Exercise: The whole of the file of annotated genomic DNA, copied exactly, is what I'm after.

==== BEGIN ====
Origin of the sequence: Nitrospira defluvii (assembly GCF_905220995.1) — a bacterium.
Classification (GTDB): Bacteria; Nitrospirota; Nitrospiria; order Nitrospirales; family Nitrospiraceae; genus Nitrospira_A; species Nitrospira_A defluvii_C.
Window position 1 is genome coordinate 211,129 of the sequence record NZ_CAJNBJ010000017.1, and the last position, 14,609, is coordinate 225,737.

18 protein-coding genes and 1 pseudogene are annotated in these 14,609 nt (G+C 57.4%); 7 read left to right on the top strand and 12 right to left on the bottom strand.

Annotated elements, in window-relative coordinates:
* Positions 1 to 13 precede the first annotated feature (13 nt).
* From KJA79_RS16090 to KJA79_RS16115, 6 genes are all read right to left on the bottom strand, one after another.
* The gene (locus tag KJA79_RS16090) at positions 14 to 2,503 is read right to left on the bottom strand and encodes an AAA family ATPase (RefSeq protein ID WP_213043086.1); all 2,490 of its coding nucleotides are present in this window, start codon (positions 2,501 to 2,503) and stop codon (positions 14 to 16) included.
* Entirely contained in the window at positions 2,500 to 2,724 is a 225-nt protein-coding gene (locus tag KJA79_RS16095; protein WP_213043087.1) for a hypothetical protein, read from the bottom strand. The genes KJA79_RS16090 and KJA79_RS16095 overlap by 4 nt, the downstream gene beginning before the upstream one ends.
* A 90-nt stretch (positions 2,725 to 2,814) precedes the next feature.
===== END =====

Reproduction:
Origin of the sequence: Nitrospira defluvii (assembly GCF_905220995.1) — a bacterium.
Classification (GTDB): Bacteria; Nitrospirota; Nitrospiria; order Nitrospirales; family Nitrospiraceae; genus Nitrospira_A; species Nitrospira_A defluvii_C.
Window position 1 is genome coordinate 211,129 of the sequence record NZ_CAJNBJ010000017.1, and the last position, 14,609, is coordinate 225,737.

18 protein-coding genes and 1 pseudogene are annotated in these 14,609 nt (G+C 57.4%); 7 read left to right on the top strand and 12 right to left on the bottom strand.

Annotated elements, in window-relative coordinates:
* Positions 1 to 13 precede the first annotated feature (13 nt).
* From KJA79_RS16090 to KJA79_RS16115, 6 genes are all read right to left on the bottom strand, one after another.
* The gene (locus tag KJA79_RS16090) at positions 14 to 2,503 is read right to left on the bottom strand and encodes an AAA family ATPase (RefSeq protein ID WP_213043086.1); all 2,490 of its coding nucleotides are present in this window, start codon (positions 2,501 to 2,503) and stop codon (positions 14 to 16) included.
* Entirely contained in the window at positions 2,500 to 2,724 is a 225-nt protein-coding gene (locus tag KJA79_RS16095; protein WP_213043087.1) for a hypothetical protein, read from the bottom strand. The genes KJA79_RS16090 and KJA79_RS16095 overlap by 4 nt, the downstream gene beginning before the upstream one ends.
* A 90-nt stretch (positions 2,725 to 2,814) precedes the next feature.